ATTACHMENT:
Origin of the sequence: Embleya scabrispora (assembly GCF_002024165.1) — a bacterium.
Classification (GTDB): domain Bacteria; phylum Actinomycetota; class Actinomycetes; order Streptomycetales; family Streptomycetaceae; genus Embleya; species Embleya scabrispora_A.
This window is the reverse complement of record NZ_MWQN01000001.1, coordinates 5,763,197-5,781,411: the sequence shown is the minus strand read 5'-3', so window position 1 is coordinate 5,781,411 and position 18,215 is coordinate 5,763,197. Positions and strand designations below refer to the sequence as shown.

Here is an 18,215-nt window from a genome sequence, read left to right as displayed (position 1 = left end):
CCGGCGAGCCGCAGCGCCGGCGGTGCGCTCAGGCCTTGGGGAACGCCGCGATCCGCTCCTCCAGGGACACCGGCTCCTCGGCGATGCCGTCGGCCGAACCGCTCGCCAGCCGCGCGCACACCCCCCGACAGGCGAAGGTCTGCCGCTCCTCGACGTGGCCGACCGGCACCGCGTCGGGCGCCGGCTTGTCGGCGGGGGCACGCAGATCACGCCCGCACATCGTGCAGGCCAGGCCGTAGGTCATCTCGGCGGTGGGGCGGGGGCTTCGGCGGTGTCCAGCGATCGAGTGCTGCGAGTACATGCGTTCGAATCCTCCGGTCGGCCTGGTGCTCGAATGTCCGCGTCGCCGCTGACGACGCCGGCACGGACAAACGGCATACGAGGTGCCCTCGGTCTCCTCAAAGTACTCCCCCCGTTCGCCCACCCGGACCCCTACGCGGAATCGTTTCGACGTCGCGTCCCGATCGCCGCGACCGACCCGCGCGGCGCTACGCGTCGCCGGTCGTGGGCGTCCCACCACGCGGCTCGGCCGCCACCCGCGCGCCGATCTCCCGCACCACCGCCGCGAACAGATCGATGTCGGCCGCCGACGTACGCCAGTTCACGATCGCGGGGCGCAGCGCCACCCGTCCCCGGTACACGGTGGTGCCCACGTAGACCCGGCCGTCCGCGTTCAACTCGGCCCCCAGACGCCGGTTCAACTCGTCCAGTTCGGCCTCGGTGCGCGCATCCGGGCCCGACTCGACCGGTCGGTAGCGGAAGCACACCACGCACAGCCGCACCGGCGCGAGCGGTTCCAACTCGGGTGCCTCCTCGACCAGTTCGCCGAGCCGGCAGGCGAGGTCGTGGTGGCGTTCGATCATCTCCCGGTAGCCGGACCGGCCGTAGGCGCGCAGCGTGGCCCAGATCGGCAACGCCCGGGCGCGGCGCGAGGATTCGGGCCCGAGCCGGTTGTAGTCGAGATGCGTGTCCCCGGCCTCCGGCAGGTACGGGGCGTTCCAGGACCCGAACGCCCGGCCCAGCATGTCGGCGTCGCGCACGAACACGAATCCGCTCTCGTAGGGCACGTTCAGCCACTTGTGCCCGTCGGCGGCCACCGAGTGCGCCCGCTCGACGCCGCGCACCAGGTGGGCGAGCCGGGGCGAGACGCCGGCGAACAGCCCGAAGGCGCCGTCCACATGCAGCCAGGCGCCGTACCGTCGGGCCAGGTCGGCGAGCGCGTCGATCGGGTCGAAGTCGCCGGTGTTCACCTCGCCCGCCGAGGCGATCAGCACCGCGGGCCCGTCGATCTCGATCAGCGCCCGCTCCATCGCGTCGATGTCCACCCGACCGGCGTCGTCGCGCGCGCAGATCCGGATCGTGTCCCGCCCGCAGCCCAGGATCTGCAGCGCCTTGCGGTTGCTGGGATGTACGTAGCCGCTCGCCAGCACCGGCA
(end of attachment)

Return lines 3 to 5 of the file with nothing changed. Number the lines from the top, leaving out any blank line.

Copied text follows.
This window is the reverse complement of record NZ_MWQN01000001.1, coordinates 5,763,197-5,781,411: the sequence shown is the minus strand read 5'-3', so window position 1 is coordinate 5,781,411 and position 18,215 is coordinate 5,763,197. Positions and strand designations below refer to the sequence as shown.

Here is an 18,215-nt window from a genome sequence, read left to right as displayed (position 1 = left end):
CCGGCGAGCCGCAGCGCCGGCGGTGCGCTCAGGCCTTGGGGAACGCCGCGATCCGCTCCTCCAGGGACACCGGCTCCTCGGCGATGCCGTCGGCCGAACCGCTCGCCAGCCGCGCGCACACCCCCCGACAGGCGAAGGTCTGCCGCTCCTCGACGTGGCCGACCGGCACCGCGTCGGGCGCCGGCTTGTCGGCGGGGGCACGCAGATCACGCCCGCACATCGTGCAGGCCAGGCCGTAGGTCATCTCGGCGGTGGGGCGGGGGCTTCGGCGGTGTCCAGCGATCGAGTGCTGCGAGTACATGCGTTCGAATCCTCCGGTCGGCCTGGTGCTCGAATGTCCGCGTCGCCGCTGACGACGCCGGCACGGACAAACGGCATACGAGGTGCCCTCGGTCTCCTCAAAGTACTCCCCCCGTTCGCCCACCCGGACCCCTACGCGGAATCGTTTCGACGTCGCGTCCCGATCGCCGCGACCGACCCGCGCGGCGCTACGCGTCGCCGGTCGTGGGCGTCCCACCACGCGGCTCGGCCGCCACCCGCGCGCCGATCTCCCGCACCACCGCCGCGAACAGATCGATGTCGGCCGCCGACGTACGCCAGTTCACGATCGCGGGGCGCAGCGCCACCCGTCCCCGGTACACGGTGGTGCCCACGTAGACCCGGCCGTCCGCGTTCAACTCGGCCCCCAGACGCCGGTTCAACTCGTCCAGTTCGGCCTCGGTGCGCGCATCCGGGCCCGACTCGACCGGTCGGTAGCGGAAGCACACCACGCACAGCCGCACCGGCGCGAGCGGTTCCAACTCGGGTGCCTCCTCGACCAGTTCGCCGAGCCGGCAGGCGAGGTCGTGGTGGCGTTCGATCATCTCCCGGTAGCCGGACCGGCCGTAGGCGCGCAGCGTGGCCCAGATCGGCAACGCCCGGGCGCGGCGCGAGGATTCGGGCCCGAGCCGGTTGTAGTCGAGATGCGTGTCCCCGGCCTCCGGCAGGTACGGGGCGTTCCAGGACCCGAACGCCCGGCCCAGCATGTCGGCGTCGCGCACGAACACGAATCCGCTCTCGTAGGGCACGTTCAGCCACTTGTGCCCGTCGGCGGCCACCGAGTGCGCCCGCTCGACGCCGCGCACCAGGTGGGCGAGCCGGGGCGAGACGCCGGCGAACAGCCCGAAGGCGCCGTCCACATGCAGCCAGGCGCCGTACCGTCGGGCCAGGTCGGCGAGCGCGTCGATCGGGTCGAAGTCGCCGGTGTTCACCTCGCCCGCCGAGGCGATCAGCACCGCGGGCCCGTCGATCTCGATCAGCGCCCGCTCCATCGCGTCGATGTCCACCCGACCGGCGTCGTCGCGCGCGCAGATCCGGATCGTGTCCCGCCCGCAGCCCAGGATCTGCAGCGCCTTGCGGTTGCTGGGATGTACGTAGCCGCTCGCCAGCACCGGCA